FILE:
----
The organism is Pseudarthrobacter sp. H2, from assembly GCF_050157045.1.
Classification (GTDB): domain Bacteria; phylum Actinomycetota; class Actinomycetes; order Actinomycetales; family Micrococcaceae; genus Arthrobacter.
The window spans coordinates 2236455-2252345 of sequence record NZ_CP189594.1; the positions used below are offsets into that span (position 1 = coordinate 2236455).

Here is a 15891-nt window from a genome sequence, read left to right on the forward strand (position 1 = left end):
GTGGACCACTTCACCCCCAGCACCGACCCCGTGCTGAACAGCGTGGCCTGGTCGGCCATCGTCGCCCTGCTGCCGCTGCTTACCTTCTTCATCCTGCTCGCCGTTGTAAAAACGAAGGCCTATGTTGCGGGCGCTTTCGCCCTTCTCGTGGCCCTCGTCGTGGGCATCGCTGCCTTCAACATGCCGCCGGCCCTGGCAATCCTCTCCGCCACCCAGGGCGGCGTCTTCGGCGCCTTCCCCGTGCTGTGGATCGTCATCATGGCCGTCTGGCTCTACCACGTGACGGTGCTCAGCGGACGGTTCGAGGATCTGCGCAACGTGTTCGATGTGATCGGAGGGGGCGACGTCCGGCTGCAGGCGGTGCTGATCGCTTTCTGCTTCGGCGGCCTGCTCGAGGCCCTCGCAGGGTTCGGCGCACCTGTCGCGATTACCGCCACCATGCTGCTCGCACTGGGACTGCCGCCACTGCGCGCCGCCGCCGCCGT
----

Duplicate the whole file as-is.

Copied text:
The organism is Pseudarthrobacter sp. H2, from assembly GCF_050157045.1.
Classification (GTDB): domain Bacteria; phylum Actinomycetota; class Actinomycetes; order Actinomycetales; family Micrococcaceae; genus Arthrobacter.
The window spans coordinates 2236455-2252345 of sequence record NZ_CP189594.1; the positions used below are offsets into that span (position 1 = coordinate 2236455).

Here is a 15891-nt window from a genome sequence, read left to right on the forward strand (position 1 = left end):
GTGGACCACTTCACCCCCAGCACCGACCCCGTGCTGAACAGCGTGGCCTGGTCGGCCATCGTCGCCCTGCTGCCGCTGCTTACCTTCTTCATCCTGCTCGCCGTTGTAAAAACGAAGGCCTATGTTGCGGGCGCTTTCGCCCTTCTCGTGGCCCTCGTCGTGGGCATCGCTGCCTTCAACATGCCGCCGGCCCTGGCAATCCTCTCCGCCACCCAGGGCGGCGTCTTCGGCGCCTTCCCCGTGCTGTGGATCGTCATCATGGCCGTCTGGCTCTACCACGTGACGGTGCTCAGCGGACGGTTCGAGGATCTGCGCAACGTGTTCGATGTGATCGGAGGGGGCGACGTCCGGCTGCAGGCGGTGCTGATCGCTTTCTGCTTCGGCGGCCTGCTCGAGGCCCTCGCAGGGTTCGGCGCACCTGTCGCGATTACCGCCACCATGCTGCTCGCACTGGGACTGCCGCCACTGCGCGCCGCCGCCGCCGT